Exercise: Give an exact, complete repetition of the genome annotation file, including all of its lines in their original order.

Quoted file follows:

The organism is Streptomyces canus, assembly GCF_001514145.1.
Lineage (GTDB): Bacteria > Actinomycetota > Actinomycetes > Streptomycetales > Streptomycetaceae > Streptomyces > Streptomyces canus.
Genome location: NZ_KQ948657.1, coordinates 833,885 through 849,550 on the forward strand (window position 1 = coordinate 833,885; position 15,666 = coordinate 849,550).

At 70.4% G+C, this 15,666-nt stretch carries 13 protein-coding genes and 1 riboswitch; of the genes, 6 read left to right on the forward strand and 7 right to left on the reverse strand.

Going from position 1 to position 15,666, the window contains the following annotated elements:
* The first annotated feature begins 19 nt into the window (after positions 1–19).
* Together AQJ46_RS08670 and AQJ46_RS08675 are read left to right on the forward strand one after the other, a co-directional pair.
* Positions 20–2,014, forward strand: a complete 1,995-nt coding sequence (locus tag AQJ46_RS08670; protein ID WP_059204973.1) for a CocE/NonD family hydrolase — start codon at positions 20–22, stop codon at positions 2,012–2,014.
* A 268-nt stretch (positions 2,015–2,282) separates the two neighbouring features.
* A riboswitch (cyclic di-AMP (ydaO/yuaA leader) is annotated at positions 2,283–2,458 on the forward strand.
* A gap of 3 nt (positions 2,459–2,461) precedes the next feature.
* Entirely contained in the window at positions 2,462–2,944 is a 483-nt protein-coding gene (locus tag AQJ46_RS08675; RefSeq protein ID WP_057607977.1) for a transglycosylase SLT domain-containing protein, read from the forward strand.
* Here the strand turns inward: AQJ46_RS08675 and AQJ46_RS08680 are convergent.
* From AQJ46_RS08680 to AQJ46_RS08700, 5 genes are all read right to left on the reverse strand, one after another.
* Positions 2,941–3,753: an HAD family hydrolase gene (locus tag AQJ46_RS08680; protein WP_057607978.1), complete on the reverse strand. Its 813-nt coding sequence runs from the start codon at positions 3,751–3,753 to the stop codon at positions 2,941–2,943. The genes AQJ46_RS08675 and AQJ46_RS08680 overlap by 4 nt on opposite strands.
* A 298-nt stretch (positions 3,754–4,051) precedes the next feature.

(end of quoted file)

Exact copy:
The organism is Streptomyces canus, assembly GCF_001514145.1.
Lineage (GTDB): Bacteria > Actinomycetota > Actinomycetes > Streptomycetales > Streptomycetaceae > Streptomyces > Streptomyces canus.
Genome location: NZ_KQ948657.1, coordinates 833,885 through 849,550 on the forward strand (window position 1 = coordinate 833,885; position 15,666 = coordinate 849,550).

At 70.4% G+C, this 15,666-nt stretch carries 13 protein-coding genes and 1 riboswitch; of the genes, 6 read left to right on the forward strand and 7 right to left on the reverse strand.

Going from position 1 to position 15,666, the window contains the following annotated elements:
* The first annotated feature begins 19 nt into the window (after positions 1–19).
* Together AQJ46_RS08670 and AQJ46_RS08675 are read left to right on the forward strand one after the other, a co-directional pair.
* Positions 20–2,014, forward strand: a complete 1,995-nt coding sequence (locus tag AQJ46_RS08670; protein ID WP_059204973.1) for a CocE/NonD family hydrolase — start codon at positions 20–22, stop codon at positions 2,012–2,014.
* A 268-nt stretch (positions 2,015–2,282) separates the two neighbouring features.
* A riboswitch (cyclic di-AMP (ydaO/yuaA leader) is annotated at positions 2,283–2,458 on the forward strand.
* A gap of 3 nt (positions 2,459–2,461) precedes the next feature.
* Entirely contained in the window at positions 2,462–2,944 is a 483-nt protein-coding gene (locus tag AQJ46_RS08675; RefSeq protein ID WP_057607977.1) for a transglycosylase SLT domain-containing protein, read from the forward strand.
* Here the strand turns inward: AQJ46_RS08675 and AQJ46_RS08680 are convergent.
* From AQJ46_RS08680 to AQJ46_RS08700, 5 genes are all read right to left on the reverse strand, one after another.
* Positions 2,941–3,753: an HAD family hydrolase gene (locus tag AQJ46_RS08680; protein WP_057607978.1), complete on the reverse strand. Its 813-nt coding sequence runs from the start codon at positions 3,751–3,753 to the stop codon at positions 2,941–2,943. The genes AQJ46_RS08675 and AQJ46_RS08680 overlap by 4 nt on opposite strands.
* A 298-nt stretch (positions 3,754–4,051) precedes the next feature.